Considering an early retirement withdrawal? Read this first

Aug 12, 2020

[vc_row][vc_column][vc_column_text]Early retirement withdrawal


No matter how hard we try to avoid unexpected costs, it often seems as though they are hiding behind every corner. Whether it’s the middle of the summer and your HVAC goes out or your roof caves in after 12 years of wear and tear, unexpected costs are bound to happen. To afford these emergency expenses, some may consider taking an early retirement withdrawal. But, while this may seem like the perfect solution for your costly problem, there are a few things you should consider before taking funds from your retirement account before you retire.

With this in mind, here are six questions you should ask yourself before using your retirement savings to afford emergency expenses.


Do I need this money?

Although it’s essential to have a new HVAC system, other expenses may not be as urgent. For example, if you are considering an early retirement withdrawal to pay for other unforeseen expenses such as a new kitchen renovation or to pay for your daughter’s extravagant wedding, you may want to decipher if you need the funds.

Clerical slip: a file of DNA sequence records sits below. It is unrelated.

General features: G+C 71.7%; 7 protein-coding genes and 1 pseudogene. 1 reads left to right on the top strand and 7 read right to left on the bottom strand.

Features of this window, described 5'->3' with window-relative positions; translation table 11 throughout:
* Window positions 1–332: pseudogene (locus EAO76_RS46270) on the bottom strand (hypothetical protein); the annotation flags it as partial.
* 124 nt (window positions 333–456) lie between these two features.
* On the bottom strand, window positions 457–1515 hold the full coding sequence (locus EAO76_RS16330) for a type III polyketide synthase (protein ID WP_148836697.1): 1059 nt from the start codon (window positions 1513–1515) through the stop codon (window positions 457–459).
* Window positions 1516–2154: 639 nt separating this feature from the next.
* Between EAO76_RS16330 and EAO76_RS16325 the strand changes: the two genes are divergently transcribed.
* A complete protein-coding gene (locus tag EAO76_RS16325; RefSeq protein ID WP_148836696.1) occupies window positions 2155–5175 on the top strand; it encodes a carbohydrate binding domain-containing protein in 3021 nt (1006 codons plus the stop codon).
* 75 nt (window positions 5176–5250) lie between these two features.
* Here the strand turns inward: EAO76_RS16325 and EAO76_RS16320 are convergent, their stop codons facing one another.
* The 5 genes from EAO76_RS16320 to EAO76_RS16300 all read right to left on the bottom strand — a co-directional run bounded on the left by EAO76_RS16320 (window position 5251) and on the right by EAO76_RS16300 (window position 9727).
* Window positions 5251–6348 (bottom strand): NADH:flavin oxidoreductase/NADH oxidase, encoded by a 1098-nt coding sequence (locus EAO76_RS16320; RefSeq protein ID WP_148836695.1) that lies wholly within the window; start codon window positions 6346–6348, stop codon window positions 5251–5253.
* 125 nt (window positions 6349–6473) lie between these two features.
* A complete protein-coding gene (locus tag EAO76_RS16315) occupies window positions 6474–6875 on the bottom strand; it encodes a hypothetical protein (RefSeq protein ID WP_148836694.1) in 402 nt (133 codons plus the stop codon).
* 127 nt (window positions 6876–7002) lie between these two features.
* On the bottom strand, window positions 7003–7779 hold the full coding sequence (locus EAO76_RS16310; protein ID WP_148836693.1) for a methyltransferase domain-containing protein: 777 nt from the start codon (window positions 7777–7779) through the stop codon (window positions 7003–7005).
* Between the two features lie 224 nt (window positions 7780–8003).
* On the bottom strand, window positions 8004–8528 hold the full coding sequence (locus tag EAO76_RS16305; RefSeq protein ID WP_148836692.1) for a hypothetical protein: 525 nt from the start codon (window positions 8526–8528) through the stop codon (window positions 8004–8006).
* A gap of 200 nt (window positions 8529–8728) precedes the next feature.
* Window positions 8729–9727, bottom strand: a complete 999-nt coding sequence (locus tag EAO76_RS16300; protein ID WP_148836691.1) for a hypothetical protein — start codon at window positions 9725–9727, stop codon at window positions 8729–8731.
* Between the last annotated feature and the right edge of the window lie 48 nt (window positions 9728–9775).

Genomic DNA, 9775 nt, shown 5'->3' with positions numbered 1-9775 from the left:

Since the goal of a retirement savings account is to put money away for your golden years, it’s not wise to rob yourself of your future nest egg. By taking money now, you’re reducing the amount of money you’ll have for your future. Additionally, the money you take out won’t grow any interest. This means you’re cutting into your retirement funds.

When you’re on a fixed income in retirement, you will miss the money you used during your working years. So, if the expenses aren’t an absolute emergency, then you may want to consider holding off for the time being.


Do I have another source of cash to use as an alternative?

You want your retirement savings to be as plentiful as possible when you leave the workforce so that you can retire comfortably. So, it’s wise to see if you have any other cash reserves you can use as an alternative money source. For example, do you have some money in savings or maybe an emergency fund? If so, you want to tap into those savings accounts before you tap into your retirement savings.


How old are you?